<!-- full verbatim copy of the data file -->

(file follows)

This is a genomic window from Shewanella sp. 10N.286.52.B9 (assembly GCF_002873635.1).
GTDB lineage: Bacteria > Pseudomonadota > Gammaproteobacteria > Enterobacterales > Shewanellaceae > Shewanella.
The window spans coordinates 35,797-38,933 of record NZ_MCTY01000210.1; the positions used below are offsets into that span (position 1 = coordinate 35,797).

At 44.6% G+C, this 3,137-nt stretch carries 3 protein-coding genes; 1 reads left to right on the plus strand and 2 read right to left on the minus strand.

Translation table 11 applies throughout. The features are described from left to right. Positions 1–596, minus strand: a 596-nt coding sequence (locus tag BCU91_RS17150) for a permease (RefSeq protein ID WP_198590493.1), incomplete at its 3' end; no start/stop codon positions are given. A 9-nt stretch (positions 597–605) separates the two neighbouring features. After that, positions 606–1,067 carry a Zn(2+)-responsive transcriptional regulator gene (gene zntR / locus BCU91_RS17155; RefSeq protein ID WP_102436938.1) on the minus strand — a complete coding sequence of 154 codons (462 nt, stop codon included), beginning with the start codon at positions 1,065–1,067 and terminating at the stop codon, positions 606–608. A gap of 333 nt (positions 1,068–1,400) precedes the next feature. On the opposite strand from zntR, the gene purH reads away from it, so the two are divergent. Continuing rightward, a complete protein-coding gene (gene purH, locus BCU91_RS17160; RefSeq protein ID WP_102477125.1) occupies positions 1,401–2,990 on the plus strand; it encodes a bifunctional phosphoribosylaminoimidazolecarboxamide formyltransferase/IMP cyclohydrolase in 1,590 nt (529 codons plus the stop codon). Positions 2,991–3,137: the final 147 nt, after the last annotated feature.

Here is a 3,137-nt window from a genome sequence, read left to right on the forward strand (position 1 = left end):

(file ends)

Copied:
This is a genomic window from Shewanella sp. 10N.286.52.B9 (assembly GCF_002873635.1).
GTDB lineage: Bacteria > Pseudomonadota > Gammaproteobacteria > Enterobacterales > Shewanellaceae > Shewanella.
The window spans coordinates 35,797-38,933 of record NZ_MCTY01000210.1; the positions used below are offsets into that span (position 1 = coordinate 35,797).

At 44.6% G+C, this 3,137-nt stretch carries 3 protein-coding genes; 1 reads left to right on the plus strand and 2 read right to left on the minus strand.

Translation table 11 applies throughout. The features are described from left to right. Positions 1–596, minus strand: a 596-nt coding sequence (locus tag BCU91_RS17150) for a permease (RefSeq protein ID WP_198590493.1), incomplete at its 3' end; no start/stop codon positions are given. A 9-nt stretch (positions 597–605) separates the two neighbouring features. After that, positions 606–1,067 carry a Zn(2+)-responsive transcriptional regulator gene (gene zntR / locus BCU91_RS17155; RefSeq protein ID WP_102436938.1) on the minus strand — a complete coding sequence of 154 codons (462 nt, stop codon included), beginning with the start codon at positions 1,065–1,067 and terminating at the stop codon, positions 606–608. A gap of 333 nt (positions 1,068–1,400) precedes the next feature. On the opposite strand from zntR, the gene purH reads away from it, so the two are divergent. Continuing rightward, a complete protein-coding gene (gene purH, locus BCU91_RS17160; RefSeq protein ID WP_102477125.1) occupies positions 1,401–2,990 on the plus strand; it encodes a bifunctional phosphoribosylaminoimidazolecarboxamide formyltransferase/IMP cyclohydrolase in 1,590 nt (529 codons plus the stop codon). Positions 2,991–3,137: the final 147 nt, after the last annotated feature.

Here is a 3,137-nt window from a genome sequence, read left to right on the forward strand (position 1 = left end):